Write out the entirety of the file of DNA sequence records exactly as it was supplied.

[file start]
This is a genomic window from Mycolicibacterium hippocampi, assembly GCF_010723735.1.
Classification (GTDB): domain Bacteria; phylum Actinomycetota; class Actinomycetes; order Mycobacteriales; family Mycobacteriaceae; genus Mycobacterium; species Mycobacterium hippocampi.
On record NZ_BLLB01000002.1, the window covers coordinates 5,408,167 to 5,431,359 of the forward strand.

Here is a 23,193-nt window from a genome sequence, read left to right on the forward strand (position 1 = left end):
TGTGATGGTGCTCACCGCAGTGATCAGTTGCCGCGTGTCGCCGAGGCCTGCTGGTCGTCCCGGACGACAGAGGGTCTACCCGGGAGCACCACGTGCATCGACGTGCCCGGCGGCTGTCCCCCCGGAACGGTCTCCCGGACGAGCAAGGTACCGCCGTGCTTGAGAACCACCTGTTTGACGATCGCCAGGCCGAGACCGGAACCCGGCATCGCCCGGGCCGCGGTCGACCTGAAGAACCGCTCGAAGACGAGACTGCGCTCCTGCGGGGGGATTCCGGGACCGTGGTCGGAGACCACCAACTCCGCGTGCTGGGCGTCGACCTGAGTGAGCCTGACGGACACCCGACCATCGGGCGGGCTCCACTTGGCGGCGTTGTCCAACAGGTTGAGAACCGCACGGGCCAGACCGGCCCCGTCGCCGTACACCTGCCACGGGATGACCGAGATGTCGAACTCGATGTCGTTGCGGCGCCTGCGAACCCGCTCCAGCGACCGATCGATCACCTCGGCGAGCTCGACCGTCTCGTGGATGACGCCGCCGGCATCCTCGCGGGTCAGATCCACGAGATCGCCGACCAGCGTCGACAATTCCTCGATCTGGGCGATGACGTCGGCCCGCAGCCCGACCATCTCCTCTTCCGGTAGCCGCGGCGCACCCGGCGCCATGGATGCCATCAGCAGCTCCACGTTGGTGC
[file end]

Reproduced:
This is a genomic window from Mycolicibacterium hippocampi, assembly GCF_010723735.1.
Classification (GTDB): domain Bacteria; phylum Actinomycetota; class Actinomycetes; order Mycobacteriales; family Mycobacteriaceae; genus Mycobacterium; species Mycobacterium hippocampi.
On record NZ_BLLB01000002.1, the window covers coordinates 5,408,167 to 5,431,359 of the forward strand.

Here is a 23,193-nt window from a genome sequence, read left to right on the forward strand (position 1 = left end):
TGTGATGGTGCTCACCGCAGTGATCAGTTGCCGCGTGTCGCCGAGGCCTGCTGGTCGTCCCGGACGACAGAGGGTCTACCCGGGAGCACCACGTGCATCGACGTGCCCGGCGGCTGTCCCCCCGGAACGGTCTCCCGGACGAGCAAGGTACCGCCGTGCTTGAGAACCACCTGTTTGACGATCGCCAGGCCGAGACCGGAACCCGGCATCGCCCGGGCCGCGGTCGACCTGAAGAACCGCTCGAAGACGAGACTGCGCTCCTGCGGGGGGATTCCGGGACCGTGGTCGGAGACCACCAACTCCGCGTGCTGGGCGTCGACCTGAGTGAGCCTGACGGACACCCGACCATCGGGCGGGCTCCACTTGGCGGCGTTGTCCAACAGGTTGAGAACCGCACGGGCCAGACCGGCCCCGTCGCCGTACACCTGCCACGGGATGACCGAGATGTCGAACTCGATGTCGTTGCGGCGCCTGCGAACCCGCTCCAGCGACCGATCGATCACCTCGGCGAGCTCGACCGTCTCGTGGATGACGCCGCCGGCATCCTCGCGGGTCAGATCCACGAGATCGCCGACCAGCGTCGACAATTCCTCGATCTGGGCGATGACGTCGGCCCGCAGCCCGACCATCTCCTCTTCCGGTAGCCGCGGCGCACCCGGCGCCATGGATGCCATCAGCAGCTCCACGTTGGTGC